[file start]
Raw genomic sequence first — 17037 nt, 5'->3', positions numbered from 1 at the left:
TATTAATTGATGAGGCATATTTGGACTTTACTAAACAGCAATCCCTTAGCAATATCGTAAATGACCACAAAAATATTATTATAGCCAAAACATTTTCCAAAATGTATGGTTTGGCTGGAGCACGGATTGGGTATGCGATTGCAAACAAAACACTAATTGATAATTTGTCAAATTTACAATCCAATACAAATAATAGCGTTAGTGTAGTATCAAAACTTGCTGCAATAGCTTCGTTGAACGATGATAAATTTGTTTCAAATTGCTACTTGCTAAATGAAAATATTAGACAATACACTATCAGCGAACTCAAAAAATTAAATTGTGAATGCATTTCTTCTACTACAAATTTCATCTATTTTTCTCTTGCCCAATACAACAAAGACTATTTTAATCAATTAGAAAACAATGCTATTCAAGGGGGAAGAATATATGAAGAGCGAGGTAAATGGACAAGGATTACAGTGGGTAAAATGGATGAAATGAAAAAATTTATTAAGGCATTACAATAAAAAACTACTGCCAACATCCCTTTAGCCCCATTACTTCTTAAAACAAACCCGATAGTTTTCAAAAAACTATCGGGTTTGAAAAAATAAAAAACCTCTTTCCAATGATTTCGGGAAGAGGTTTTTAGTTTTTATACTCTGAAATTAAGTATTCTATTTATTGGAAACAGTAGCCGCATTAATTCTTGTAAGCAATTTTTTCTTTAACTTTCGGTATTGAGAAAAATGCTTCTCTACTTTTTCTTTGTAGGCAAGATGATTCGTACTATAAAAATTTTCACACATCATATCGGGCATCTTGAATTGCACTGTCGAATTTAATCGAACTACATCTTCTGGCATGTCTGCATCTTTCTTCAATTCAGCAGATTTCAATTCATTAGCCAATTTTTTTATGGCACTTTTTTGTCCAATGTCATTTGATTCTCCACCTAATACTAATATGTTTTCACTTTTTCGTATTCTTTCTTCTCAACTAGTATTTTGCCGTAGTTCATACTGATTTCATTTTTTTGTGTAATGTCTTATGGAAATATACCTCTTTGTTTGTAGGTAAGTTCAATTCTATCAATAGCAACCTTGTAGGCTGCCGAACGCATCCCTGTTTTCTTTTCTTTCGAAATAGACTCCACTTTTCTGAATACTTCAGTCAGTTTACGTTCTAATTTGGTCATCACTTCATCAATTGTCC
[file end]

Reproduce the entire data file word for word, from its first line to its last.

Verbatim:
Raw genomic sequence first — 17037 nt, 5'->3', positions numbered from 1 at the left:
TATTAATTGATGAGGCATATTTGGACTTTACTAAACAGCAATCCCTTAGCAATATCGTAAATGACCACAAAAATATTATTATAGCCAAAACATTTTCCAAAATGTATGGTTTGGCTGGAGCACGGATTGGGTATGCGATTGCAAACAAAACACTAATTGATAATTTGTCAAATTTACAATCCAATACAAATAATAGCGTTAGTGTAGTATCAAAACTTGCTGCAATAGCTTCGTTGAACGATGATAAATTTGTTTCAAATTGCTACTTGCTAAATGAAAATATTAGACAATACACTATCAGCGAACTCAAAAAATTAAATTGTGAATGCATTTCTTCTACTACAAATTTCATCTATTTTTCTCTTGCCCAATACAACAAAGACTATTTTAATCAATTAGAAAACAATGCTATTCAAGGGGGAAGAATATATGAAGAGCGAGGTAAATGGACAAGGATTACAGTGGGTAAAATGGATGAAATGAAAAAATTTATTAAGGCATTACAATAAAAAACTACTGCCAACATCCCTTTAGCCCCATTACTTCTTAAAACAAACCCGATAGTTTTCAAAAAACTATCGGGTTTGAAAAAATAAAAAACCTCTTTCCAATGATTTCGGGAAGAGGTTTTTAGTTTTTATACTCTGAAATTAAGTATTCTATTTATTGGAAACAGTAGCCGCATTAATTCTTGTAAGCAATTTTTTCTTTAACTTTCGGTATTGAGAAAAATGCTTCTCTACTTTTTCTTTGTAGGCAAGATGATTCGTACTATAAAAATTTTCACACATCATATCGGGCATCTTGAATTGCACTGTCGAATTTAATCGAACTACATCTTCTGGCATGTCTGCATCTTTCTTCAATTCAGCAGATTTCAATTCATTAGCCAATTTTTTTATGGCACTTTTTTGTCCAATGTCATTTGATTCTCCACCTAATACTAATATGTTTTCACTTTTTCGTATTCTTTCTTCTCAACTAGTATTTTGCCGTAGTTCATACTGATTTCATTTTTTTGTGTAATGTCTTATGGAAATATACCTCTTTGTTTGTAGGTAAGTTCAATTCTATCAATAGCAACCTTGTAGGCTGCCGAACGCATCCCTGTTTTCTTTTCTTTCGAAATAGACTCCACTTTTCTGAATACTTCAGTCAGTTTACGTTCTAATTTGGTCATCACTTCATCAATTGTCC